Since 2007 PCFA has administered one of the largest prostate cancer research funding programs in Australia. Our decade-long partnership with The Movember Foundation has led to the establishment of numerous prostate cancer research centres nationally. A new strategy guides our research program from 2015 to 2018, aiming to build on our past success. We fund projects that translate basic research outcomes into new initiatives and therapies, with the goal of reducing the impact of prostate cancer on our community.
Our Research Mission
To make discoveries that will reduce the impact of prostate cancer on Australian men, their partners and families, recognising the diversity of the Australian community.
Our Research Strategy
From 2015 to 2018 our program will focus on consumer priorities such as survivorship and clinical trials. The three pillars of research funding ensure that PCFA continues to support basic science, whilst at the same time embracing consumer priorities such as clinical trials and psychosocial research.
All three pillars sit under the umbrella of the Research Advisory Committee that advises the National Board.
Pillar 1 Basic Science
- Team awards fund translational research teams that are capable of providing the expertise for a near-term, revolutionary and transformative impact on the clinical management of prostate cancer.
- Young Investigator awards Support young promising scientists in their journey to establish their own independent career in prostate cancer research.
- New concept grants fund innovative research ideas that could provide breakthroughs in the field, from prevention to treatment and survivorship. New concepts can be ambitious but must be feasible.
Pillar 2 Clinical Science
- Clinical Trial Awards support clinical trials initiated in Australia that have the capacity to transform the clinical management of prostate cancer patients within the course of the trial and/or immediately after completion of the trial.
- Clinician Scientist Awards support outstanding clinicians who have gained a PhD in health research, to continue their clinical career and establish themselves as researchers in the field of prostate cancer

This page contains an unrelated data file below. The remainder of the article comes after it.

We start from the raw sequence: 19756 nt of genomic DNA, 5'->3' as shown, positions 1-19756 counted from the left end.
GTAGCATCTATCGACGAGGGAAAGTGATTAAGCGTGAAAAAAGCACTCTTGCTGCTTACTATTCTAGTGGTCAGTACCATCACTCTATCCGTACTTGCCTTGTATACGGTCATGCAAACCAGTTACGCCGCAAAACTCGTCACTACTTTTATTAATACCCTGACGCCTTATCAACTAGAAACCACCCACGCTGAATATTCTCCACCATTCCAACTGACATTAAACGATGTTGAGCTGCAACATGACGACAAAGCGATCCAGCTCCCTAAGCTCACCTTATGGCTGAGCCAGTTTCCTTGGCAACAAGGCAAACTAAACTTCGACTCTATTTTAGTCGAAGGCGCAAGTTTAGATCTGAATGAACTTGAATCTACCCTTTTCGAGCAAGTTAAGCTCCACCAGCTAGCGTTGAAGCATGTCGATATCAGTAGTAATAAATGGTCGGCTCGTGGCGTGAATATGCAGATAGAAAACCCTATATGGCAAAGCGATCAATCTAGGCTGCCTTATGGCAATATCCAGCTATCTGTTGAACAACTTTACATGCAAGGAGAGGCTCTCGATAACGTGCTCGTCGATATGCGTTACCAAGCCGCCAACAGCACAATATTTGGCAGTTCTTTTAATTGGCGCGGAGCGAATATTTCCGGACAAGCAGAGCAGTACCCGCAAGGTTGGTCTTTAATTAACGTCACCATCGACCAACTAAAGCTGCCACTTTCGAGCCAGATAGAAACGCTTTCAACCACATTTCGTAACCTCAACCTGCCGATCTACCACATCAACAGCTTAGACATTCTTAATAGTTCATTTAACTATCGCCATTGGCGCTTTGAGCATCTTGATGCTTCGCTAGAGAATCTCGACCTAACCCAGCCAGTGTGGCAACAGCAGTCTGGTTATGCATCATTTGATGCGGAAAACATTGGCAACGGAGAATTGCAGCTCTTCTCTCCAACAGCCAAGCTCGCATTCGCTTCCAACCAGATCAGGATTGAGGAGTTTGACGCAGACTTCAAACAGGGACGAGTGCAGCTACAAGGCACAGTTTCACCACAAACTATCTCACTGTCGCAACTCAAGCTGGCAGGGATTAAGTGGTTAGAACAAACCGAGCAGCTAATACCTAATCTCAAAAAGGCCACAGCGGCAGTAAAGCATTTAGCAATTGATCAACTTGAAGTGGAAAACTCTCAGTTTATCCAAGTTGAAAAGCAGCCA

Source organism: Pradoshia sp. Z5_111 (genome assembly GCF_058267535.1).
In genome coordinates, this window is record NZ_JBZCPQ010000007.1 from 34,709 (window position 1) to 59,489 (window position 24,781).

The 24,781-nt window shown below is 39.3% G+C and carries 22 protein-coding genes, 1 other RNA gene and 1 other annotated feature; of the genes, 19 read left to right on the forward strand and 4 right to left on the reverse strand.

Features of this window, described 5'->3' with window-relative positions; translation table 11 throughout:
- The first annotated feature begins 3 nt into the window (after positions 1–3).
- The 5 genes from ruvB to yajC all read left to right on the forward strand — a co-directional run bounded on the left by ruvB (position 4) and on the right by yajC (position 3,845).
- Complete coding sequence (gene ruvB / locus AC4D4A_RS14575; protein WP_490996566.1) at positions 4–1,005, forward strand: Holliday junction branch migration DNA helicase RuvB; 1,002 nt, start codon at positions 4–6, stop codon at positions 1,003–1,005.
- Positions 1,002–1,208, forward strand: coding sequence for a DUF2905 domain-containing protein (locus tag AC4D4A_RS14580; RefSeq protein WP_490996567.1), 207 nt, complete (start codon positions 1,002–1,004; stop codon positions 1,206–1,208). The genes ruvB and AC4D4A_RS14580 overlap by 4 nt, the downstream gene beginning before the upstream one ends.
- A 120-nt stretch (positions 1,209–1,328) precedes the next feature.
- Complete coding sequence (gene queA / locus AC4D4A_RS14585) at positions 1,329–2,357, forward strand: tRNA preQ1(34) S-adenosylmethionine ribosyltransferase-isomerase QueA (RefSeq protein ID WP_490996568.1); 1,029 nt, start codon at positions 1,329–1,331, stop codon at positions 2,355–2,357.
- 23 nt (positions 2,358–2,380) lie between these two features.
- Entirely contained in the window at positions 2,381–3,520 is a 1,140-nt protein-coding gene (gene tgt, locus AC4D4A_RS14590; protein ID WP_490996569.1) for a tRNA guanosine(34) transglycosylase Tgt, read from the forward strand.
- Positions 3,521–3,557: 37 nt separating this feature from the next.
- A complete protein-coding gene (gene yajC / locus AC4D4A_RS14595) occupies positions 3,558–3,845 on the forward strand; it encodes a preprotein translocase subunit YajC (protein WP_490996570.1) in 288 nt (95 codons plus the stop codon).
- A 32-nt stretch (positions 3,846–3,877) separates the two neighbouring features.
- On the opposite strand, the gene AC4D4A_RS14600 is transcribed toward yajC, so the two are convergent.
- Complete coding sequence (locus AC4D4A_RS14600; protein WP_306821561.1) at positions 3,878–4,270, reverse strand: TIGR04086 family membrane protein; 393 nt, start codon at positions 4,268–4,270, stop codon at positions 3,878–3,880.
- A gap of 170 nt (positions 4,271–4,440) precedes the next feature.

- Clinical Guidelines fund supports the establishment of three evidence-based clinical guidelines for PSA testing, localised and advanced prostate cancer.
Pillar 3 Survivorship Research
With the increase in prostate cancer survival rates over the last decade, survivorship and quality of life issues related to treatment for prostate cancer have become increasingly important. Funding is available for psychosocial and survivorship research into unmet needs of men with prostate cancer, their partners and families.
Knowledge translation is a process of development and dissemination of research evidence for those who need it. It involves taking new research findings to those who will use them, in an appropriate format. Research proposals need to have a knowledge translation plan that includes:
- Integrated knowledge translation, which requires that knowledge users be members of the research team and participate in many stages of the research process. A specific plan on how to raise awareness amongst potential applicants and how to implement an integrated knowledge translation plan is being drafted by the research office at PCFA.
- End-of-grant knowledge translation, which requires applicants to submit a plan for how they will translate their findings when the research is completed. Similarly, specific guidelines are being drafted to guide expert reviewers through the assessment process of these knowledge translation plans.
In addition, the applicants are required to articulate their knowledge sharing plan to demonstrate that the results achieved are relevant and useful to end users.